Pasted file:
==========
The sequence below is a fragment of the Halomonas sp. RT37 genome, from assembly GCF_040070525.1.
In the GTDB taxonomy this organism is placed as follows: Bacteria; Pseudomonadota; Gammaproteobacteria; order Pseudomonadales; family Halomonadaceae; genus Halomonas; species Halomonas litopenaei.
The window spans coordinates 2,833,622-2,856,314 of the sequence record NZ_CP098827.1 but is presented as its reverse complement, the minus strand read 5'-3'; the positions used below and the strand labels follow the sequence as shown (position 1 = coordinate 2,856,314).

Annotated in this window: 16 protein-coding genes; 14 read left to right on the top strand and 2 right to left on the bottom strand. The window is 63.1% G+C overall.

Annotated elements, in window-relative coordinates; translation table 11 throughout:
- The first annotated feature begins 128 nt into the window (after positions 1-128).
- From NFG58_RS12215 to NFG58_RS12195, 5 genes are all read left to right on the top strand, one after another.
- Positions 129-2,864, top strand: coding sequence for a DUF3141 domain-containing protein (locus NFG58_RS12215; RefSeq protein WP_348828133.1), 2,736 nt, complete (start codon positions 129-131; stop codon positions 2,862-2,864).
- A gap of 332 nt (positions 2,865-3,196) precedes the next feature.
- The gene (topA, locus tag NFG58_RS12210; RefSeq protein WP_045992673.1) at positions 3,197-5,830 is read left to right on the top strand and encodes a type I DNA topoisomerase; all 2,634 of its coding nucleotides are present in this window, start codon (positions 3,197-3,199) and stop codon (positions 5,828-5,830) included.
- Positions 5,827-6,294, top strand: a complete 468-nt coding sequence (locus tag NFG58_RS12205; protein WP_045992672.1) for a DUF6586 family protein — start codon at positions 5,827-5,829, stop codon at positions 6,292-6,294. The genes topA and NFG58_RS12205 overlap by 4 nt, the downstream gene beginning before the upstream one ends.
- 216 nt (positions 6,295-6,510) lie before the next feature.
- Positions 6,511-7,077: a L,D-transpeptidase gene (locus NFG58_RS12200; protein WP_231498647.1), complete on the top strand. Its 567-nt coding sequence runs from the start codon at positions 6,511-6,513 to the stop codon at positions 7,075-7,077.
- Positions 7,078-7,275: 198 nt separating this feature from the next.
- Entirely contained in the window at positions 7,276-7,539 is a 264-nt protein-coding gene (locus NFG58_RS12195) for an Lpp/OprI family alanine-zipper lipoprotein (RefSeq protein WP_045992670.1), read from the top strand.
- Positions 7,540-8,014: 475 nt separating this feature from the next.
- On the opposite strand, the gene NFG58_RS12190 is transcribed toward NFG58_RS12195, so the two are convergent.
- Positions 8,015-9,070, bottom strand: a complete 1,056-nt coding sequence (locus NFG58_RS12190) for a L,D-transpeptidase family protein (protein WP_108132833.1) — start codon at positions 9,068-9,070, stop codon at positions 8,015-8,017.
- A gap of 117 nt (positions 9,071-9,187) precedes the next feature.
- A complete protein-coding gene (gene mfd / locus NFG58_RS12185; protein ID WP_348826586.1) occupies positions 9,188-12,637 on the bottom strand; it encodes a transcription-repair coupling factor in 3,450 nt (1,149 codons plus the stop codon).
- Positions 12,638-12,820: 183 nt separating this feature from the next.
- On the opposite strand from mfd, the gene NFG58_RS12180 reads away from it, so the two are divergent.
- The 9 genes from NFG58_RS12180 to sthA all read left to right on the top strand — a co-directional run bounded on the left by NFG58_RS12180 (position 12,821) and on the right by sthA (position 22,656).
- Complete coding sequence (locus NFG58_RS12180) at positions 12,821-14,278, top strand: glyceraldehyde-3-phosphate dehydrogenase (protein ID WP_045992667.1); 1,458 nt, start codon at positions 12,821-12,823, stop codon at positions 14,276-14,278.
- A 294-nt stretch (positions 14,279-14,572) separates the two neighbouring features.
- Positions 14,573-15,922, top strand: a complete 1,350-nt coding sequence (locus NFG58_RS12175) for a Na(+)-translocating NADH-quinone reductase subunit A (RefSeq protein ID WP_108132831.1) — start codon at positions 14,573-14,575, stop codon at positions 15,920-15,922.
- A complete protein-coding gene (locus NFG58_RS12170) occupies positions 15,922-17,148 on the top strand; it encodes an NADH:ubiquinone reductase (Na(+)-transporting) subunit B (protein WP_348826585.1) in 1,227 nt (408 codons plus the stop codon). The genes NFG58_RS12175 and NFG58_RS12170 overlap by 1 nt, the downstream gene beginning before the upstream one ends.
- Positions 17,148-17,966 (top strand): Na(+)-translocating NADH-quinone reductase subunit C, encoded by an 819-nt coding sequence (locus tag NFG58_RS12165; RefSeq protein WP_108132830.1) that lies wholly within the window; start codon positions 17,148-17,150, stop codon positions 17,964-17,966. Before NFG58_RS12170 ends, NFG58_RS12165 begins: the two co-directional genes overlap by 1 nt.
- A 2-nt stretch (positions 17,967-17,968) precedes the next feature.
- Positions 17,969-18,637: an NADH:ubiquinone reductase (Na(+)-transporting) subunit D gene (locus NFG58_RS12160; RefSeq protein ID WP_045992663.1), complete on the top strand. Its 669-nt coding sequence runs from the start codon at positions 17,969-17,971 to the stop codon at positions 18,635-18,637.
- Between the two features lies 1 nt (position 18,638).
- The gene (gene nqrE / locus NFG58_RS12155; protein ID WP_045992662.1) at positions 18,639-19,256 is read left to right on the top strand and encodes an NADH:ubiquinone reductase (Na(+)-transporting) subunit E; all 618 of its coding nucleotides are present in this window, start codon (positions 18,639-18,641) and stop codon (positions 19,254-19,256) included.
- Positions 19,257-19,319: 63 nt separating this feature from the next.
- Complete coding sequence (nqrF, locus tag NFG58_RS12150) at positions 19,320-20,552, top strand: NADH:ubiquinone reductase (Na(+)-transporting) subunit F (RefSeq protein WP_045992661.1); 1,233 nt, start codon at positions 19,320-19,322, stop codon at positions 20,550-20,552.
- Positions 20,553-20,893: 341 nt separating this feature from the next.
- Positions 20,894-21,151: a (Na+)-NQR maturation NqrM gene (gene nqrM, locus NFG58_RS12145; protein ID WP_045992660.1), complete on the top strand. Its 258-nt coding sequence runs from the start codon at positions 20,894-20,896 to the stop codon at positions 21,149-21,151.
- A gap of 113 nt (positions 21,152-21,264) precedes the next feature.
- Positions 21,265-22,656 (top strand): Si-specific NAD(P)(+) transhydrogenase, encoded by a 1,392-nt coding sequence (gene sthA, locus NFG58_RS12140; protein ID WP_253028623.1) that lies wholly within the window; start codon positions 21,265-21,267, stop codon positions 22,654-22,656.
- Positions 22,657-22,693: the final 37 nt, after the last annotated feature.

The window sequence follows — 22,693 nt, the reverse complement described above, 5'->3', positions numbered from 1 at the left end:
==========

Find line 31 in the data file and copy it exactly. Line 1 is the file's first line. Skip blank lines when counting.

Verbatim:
- Between the two features lies 1 nt (position 18,638).